A healthy set of gums should be pink and tight, ensuring that they hold teeth in your jaw reliably and don’t expose the vulnerable root portions of your teeth. If your gums are bleeding, then it’s a sign that something is wrong. While there are many causes for bleeding gums, it’s always something you want to address regardless of the exact issue.
If you aren’t sure why gums bleed, learning the basics on oral health will keep you better informed as you improve your habits or seek treatment from a dentist.
Why Do Gums Bleed?
The underlying cause of your bleeding gums will largely vary from person to person, however the most likely cause is insufficient oral care. As plaque builds up on the gums, bacteria inside that plaque continuously releases acids which attack the tissue. As this breakdown occurs, it causes the gums to become inflamed and allows gingivitis to develop. This is considered the earliest form of gum disease and the most common. Improved brushing and flossing as well as a professional cleaning is typically enough to reverse this condition.
While gingivitis is common, it is far from the only possible diagnostic for bleeding gums. Other common causes include:
- Brushing too hard or for too long
- Using a hard-bristled toothbrush (you should always opt for the softer varieties)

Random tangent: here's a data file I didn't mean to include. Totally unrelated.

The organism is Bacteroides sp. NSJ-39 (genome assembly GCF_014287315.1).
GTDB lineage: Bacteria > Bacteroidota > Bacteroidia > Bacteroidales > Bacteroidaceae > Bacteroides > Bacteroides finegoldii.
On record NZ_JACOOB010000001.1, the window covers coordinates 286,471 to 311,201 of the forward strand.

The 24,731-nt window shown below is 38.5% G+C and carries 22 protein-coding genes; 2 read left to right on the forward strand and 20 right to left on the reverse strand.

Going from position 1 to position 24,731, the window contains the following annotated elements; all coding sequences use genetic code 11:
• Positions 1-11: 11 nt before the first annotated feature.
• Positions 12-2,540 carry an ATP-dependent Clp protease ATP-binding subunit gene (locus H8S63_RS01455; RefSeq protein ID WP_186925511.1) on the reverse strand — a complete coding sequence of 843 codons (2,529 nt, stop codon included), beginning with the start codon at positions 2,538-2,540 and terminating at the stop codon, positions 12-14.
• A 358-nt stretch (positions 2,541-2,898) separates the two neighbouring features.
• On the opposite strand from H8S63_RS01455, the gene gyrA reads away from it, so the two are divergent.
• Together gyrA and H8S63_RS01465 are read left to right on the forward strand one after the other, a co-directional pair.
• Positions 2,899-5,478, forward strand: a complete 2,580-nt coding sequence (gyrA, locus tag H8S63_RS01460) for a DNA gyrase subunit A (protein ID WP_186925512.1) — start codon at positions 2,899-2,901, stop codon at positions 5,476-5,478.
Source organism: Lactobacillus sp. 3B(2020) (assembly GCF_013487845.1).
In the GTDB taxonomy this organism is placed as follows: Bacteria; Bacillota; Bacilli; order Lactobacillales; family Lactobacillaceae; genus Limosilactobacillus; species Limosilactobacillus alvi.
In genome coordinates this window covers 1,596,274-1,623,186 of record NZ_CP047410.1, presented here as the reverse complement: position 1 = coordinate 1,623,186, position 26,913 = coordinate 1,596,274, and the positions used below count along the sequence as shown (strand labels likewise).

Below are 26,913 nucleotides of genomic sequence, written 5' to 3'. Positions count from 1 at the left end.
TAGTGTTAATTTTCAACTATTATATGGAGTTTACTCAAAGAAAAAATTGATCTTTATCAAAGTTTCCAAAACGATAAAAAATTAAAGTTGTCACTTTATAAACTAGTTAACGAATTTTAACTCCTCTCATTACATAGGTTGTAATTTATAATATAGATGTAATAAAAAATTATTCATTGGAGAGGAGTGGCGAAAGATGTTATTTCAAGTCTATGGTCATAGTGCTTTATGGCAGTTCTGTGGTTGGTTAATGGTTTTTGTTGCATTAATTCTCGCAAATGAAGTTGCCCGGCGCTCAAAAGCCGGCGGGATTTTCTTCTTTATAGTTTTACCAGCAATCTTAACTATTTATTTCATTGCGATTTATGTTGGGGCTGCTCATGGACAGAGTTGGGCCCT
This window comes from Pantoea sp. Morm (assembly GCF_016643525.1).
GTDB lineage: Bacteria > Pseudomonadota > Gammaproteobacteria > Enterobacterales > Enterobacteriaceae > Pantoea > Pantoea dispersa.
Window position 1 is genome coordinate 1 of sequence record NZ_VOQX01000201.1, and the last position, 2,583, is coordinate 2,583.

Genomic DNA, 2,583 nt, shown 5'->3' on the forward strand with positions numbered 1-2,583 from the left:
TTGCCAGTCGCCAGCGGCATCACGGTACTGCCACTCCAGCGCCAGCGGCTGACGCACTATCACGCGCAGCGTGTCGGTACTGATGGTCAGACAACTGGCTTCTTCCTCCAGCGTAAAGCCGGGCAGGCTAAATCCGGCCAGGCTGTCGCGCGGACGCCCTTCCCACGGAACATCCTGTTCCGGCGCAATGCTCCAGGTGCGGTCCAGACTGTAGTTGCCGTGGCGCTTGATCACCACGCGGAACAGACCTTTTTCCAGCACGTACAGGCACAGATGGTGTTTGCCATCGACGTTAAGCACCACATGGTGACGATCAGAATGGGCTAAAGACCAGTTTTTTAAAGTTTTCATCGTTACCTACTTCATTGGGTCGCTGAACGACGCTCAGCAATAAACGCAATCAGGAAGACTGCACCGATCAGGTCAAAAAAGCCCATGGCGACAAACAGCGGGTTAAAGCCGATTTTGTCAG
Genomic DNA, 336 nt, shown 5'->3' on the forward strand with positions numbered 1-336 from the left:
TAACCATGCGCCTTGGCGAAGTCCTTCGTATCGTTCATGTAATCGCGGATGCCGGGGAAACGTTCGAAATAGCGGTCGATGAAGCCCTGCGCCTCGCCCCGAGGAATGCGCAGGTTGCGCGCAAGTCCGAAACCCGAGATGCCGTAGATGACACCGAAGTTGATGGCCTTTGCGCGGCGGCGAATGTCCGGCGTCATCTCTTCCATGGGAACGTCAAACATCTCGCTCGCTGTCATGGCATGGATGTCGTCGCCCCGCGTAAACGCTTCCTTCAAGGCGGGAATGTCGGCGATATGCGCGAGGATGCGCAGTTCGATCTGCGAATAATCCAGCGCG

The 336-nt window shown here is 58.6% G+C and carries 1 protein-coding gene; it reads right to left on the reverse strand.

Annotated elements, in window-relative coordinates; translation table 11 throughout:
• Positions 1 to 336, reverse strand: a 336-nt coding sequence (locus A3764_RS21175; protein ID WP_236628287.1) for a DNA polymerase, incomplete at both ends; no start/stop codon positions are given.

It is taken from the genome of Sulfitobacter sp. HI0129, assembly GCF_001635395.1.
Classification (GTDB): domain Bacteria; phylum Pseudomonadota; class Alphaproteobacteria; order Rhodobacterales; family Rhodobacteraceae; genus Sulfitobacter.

- A brand-new flossing routine that your gums aren’t used to
- Blood thinners (or other medications)
- An influx of hormones (common during pregnancy)
- Ill-fitting dentures
Do You Have Gum Disease?
The signs of gum disease are not always easy to catch. By the time you start to notice them, the condition has already begun damaging your oral structures. Thankfully, there’s still time to get treatment if you start to notice any of the following. They include:
- Red or dark purple gums (any color that isn’t light pink)
- Tender, sensitive, puffy or swollen gums
- Receding gums or teeth that appear longer than usual
- Pain while chewing or biting
- Increase sensitivity especially to hot and cold stimuli
While bleeding gums is exclusively caused by gum disease, it is the first condition to consider. By visiting a dentist for more thorough examination, they can give you a more accurate diagnosis and offer the most effective treatment plan from there.
How Oral Care Makes a Difference
The good news is gum disease is largely preventable with daily brushing and flossing at home. By committing to this habit and visiting the dentist every six months for cleanings and checkups, you can prevent gum disease and catch the early signs before it has a chance to cause permanent damage. For those who are more sensitive to gum disease, an antibacterial mouthwash may also be appropriate.
Neither gum disease nor bleeding gums have to be a fact of life. Seek treatment from a dentist today and get your oral health back on track!
About the Author
Dr. Dina H. Cocco earned her DDS degree from the University of Michigan. For decades, Dr. Cocco has been providing the community restorative treatments like periodontal therapy to aid gum disease and reverse its symptoms. To learn more about her practice or preventive treatments, you can contact her through her website.